The smar­tass thing might be to say some­thing like “why is this even a game when it could have been a novel,” but I under­stand why it’s a game.  Moving through the world of Primordia and uncov­er­ing its secrets as an active par­tic­i­pant in the world is fas­ci­nat­ing, and it longs to be inter­ac­tive.  I want to go back to Metropol again, explore more of its hid­den alley­ways and get to know its cit­i­zens.  Moving through the game­space as some kind of dig­i­tal fla­neur feels exact­ly right.  I quite enjoyed the follow-up graph­ic novel­la they put out this month, but while it may have been more inter­nal­ly coher­ent, it lacked the won­der­ful sense of dis­cov­ery that char­ac­ter­izes Primordia because I was­n’t the one mak­ing the deci­sions.

But play­ing the puz­zles of Primordia feels bizarre — I’m never sure why, in the grand sense, I’m doing any of what I’m doing.  Perhaps it’s the obses­sive hunt­ing through dark cor­ners for use­ful things that encour­ages play­ers to find all the won­der­ful lit­tle world­build­ing details.  Or, more like­ly, Primordia was con­ceived as “let’s make an adven­ture game with cool pixel art that’s about robots,” and all the fic­tion came later.

There’s noth­ing wrong with that at all, and per­haps to an adven­ture game con­nois­seur, Primordia is more engag­ing as a series of puz­zles.  I don’t know enough to fully appre­ci­ate good scotch, either.  But my unini­ti­at­ed self had a walk­through open by the halfway mark, and never closed it again.

This weird ten­sion between “game” and “story” is one of the most fas­ci­nat­ing things about games as a medi­um.  Usually I find the rela­tion­ship is reversed: I adore Gears of War’s mechan­ics, but can’t bring myself to give the slight­est hint of a damn about the story or char­ac­ters.  Folks like to talk about ludonar­ra­tive dis­so­nance — where rules and nar­ra­tive argue with each other — but this prob­lem is more like ludonar­ra­tive com­part­men­tal­iza­tion: they just don’t have much to do with each other.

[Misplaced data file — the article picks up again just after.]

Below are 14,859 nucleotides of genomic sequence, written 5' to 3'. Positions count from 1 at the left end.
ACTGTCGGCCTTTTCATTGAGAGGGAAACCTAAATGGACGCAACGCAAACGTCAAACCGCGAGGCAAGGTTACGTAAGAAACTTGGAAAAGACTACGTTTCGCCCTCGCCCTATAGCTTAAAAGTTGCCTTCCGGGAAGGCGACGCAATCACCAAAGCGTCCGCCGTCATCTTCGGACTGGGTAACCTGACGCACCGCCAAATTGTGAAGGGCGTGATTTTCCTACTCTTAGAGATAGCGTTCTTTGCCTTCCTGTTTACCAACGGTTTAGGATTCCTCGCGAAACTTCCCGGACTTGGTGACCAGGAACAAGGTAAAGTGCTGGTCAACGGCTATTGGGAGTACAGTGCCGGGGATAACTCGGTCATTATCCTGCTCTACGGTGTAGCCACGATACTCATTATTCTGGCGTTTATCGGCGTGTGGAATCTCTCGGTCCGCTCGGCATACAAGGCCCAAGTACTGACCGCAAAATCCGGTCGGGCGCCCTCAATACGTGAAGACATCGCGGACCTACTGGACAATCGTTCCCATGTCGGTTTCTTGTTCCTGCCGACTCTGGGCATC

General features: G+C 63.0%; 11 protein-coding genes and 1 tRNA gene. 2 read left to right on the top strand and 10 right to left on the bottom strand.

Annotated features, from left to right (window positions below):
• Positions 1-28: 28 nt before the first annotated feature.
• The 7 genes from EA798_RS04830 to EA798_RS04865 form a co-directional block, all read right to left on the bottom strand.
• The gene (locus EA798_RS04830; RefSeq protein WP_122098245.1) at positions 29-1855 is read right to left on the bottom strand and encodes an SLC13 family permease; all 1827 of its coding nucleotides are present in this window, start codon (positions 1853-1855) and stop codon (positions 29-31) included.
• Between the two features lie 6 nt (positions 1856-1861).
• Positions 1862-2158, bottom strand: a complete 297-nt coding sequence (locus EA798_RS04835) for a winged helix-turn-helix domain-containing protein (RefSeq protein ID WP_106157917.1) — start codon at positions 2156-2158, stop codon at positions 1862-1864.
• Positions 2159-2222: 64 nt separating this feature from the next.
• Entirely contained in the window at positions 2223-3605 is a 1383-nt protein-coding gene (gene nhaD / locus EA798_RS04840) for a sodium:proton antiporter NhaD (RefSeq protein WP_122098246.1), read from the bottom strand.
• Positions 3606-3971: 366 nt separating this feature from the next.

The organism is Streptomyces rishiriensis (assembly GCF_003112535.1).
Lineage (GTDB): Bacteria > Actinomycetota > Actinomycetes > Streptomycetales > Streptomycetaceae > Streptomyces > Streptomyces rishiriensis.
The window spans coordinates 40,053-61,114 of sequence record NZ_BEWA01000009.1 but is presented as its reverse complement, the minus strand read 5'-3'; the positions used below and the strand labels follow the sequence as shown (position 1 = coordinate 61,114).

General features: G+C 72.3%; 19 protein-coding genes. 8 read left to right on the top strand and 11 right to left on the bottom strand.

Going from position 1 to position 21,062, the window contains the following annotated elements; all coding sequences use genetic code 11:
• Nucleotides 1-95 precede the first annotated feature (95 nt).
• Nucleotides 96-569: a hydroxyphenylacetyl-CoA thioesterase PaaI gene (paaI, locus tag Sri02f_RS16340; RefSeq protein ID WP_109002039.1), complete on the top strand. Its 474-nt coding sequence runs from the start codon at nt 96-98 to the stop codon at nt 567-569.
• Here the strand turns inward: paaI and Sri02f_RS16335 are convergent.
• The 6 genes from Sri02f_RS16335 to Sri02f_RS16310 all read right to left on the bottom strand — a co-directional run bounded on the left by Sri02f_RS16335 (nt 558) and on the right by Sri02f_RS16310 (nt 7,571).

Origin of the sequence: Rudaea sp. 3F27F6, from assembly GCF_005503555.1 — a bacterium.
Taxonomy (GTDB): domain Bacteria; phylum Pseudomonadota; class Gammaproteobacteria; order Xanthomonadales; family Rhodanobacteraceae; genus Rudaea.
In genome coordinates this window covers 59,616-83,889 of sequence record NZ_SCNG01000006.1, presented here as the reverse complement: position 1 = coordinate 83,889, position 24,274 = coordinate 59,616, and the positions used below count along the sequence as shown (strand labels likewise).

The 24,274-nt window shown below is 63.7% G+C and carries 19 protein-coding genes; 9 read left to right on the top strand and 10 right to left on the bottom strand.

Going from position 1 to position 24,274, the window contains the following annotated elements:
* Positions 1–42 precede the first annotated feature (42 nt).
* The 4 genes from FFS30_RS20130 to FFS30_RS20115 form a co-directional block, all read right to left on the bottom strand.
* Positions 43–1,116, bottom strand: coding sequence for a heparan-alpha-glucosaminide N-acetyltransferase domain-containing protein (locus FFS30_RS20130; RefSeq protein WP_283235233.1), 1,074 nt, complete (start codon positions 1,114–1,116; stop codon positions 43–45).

So what does this mean for some kind of over­all eval­u­a­tion of Primordia or anoth­er game like it?  Do you weight cer­tain ele­ments over oth­ers?  Do you just com­plete­ly refuse to answer a ques­tion like “Is Primordia good?”  It feels disin­gen­u­ous to sim­ply sub­di­vide the two and say “The story is good but the game­play is mediocre,” because it’s very hard to draw a harsh line between the two.

Regardless, I found Primordia very much worth play­ing, even as I was frus­trat­ed with it at times.  I think it’s worth the occa­sion­al­ly annoy­ing puz­zles to see the won­der­ful world and char­ac­ters with­in.  Primordia is a good piece of sci­ence fic­tion, and a per­son more patient than I will prob­a­bly get more out of the “gami­er” parts.  I’m glad of the time I spent in Primordia, and I’ll hap­pi­ly rec­om­mend it to any­one who asks.

Bill Coberly

About Bill Coberly

Bill Coberly is the founder and groundskeeper of The Ontological Geek, now that it has shifted over to archive mode. If something on the site isn't working, please shoot a DM to @ontologicalgeek on Twitter!

One thought on “Gears Grinding in the Dunes

  • Oscar Strik (@qwallath)

    Thanks, Bill! At first I was sort of turned off by other reviews regard­ing the obtuse adven­ture game mechan­ics. I *did* play Monkey Island et al. as a kid, but over the years the mechan­ics haven’t always aged that well. However, you do a great job of sell­ing the story and the world in the game, so now I do look for­ward to play­ing it — just picked it up at the GOG sum­mer sale.